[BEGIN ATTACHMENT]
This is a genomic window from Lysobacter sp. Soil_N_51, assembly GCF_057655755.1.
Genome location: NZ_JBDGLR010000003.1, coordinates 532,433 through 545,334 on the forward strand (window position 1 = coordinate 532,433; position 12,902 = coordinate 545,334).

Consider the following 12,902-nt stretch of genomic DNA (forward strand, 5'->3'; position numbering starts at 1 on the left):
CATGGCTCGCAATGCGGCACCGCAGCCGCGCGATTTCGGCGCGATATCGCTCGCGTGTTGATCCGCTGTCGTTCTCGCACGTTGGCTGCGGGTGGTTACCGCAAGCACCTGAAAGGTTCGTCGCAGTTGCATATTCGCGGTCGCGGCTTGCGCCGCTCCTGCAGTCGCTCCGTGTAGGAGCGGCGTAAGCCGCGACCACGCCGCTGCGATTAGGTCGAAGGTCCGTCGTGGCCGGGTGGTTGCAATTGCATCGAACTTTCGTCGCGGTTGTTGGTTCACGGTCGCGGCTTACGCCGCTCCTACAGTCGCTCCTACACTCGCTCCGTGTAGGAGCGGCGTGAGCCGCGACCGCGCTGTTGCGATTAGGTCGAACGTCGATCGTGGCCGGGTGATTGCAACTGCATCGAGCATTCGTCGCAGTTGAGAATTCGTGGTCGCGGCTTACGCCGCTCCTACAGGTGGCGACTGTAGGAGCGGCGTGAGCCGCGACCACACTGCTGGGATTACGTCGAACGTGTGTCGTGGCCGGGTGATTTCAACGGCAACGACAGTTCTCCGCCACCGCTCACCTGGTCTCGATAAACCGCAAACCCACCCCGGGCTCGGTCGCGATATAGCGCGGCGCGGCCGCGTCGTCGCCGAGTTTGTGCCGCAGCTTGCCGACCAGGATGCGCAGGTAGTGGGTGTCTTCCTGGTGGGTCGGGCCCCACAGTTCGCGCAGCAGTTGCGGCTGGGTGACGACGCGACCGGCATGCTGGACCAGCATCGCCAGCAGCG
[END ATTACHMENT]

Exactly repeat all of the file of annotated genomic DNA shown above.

This is a genomic window from Lysobacter sp. Soil_N_51, assembly GCF_057655755.1.
Genome location: NZ_JBDGLR010000003.1, coordinates 532,433 through 545,334 on the forward strand (window position 1 = coordinate 532,433; position 12,902 = coordinate 545,334).

Consider the following 12,902-nt stretch of genomic DNA (forward strand, 5'->3'; position numbering starts at 1 on the left):
CATGGCTCGCAATGCGGCACCGCAGCCGCGCGATTTCGGCGCGATATCGCTCGCGTGTTGATCCGCTGTCGTTCTCGCACGTTGGCTGCGGGTGGTTACCGCAAGCACCTGAAAGGTTCGTCGCAGTTGCATATTCGCGGTCGCGGCTTGCGCCGCTCCTGCAGTCGCTCCGTGTAGGAGCGGCGTAAGCCGCGACCACGCCGCTGCGATTAGGTCGAAGGTCCGTCGTGGCCGGGTGGTTGCAATTGCATCGAACTTTCGTCGCGGTTGTTGGTTCACGGTCGCGGCTTACGCCGCTCCTACAGTCGCTCCTACACTCGCTCCGTGTAGGAGCGGCGTGAGCCGCGACCGCGCTGTTGCGATTAGGTCGAACGTCGATCGTGGCCGGGTGATTGCAACTGCATCGAGCATTCGTCGCAGTTGAGAATTCGTGGTCGCGGCTTACGCCGCTCCTACAGGTGGCGACTGTAGGAGCGGCGTGAGCCGCGACCACACTGCTGGGATTACGTCGAACGTGTGTCGTGGCCGGGTGATTTCAACGGCAACGACAGTTCTCCGCCACCGCTCACCTGGTCTCGATAAACCGCAAACCCACCCCGGGCTCGGTCGCGATATAGCGCGGCGCGGCCGCGTCGTCGCCGAGTTTGTGCCGCAGCTTGCCGACCAGGATGCGCAGGTAGTGGGTGTCTTCCTGGTGGGTCGGGCCCCACAGTTCGCGCAGCAGTTGCGGCTGGGTGACGACGCGACCGGCATGCTGGACCAGCATCGCCAGCAGCG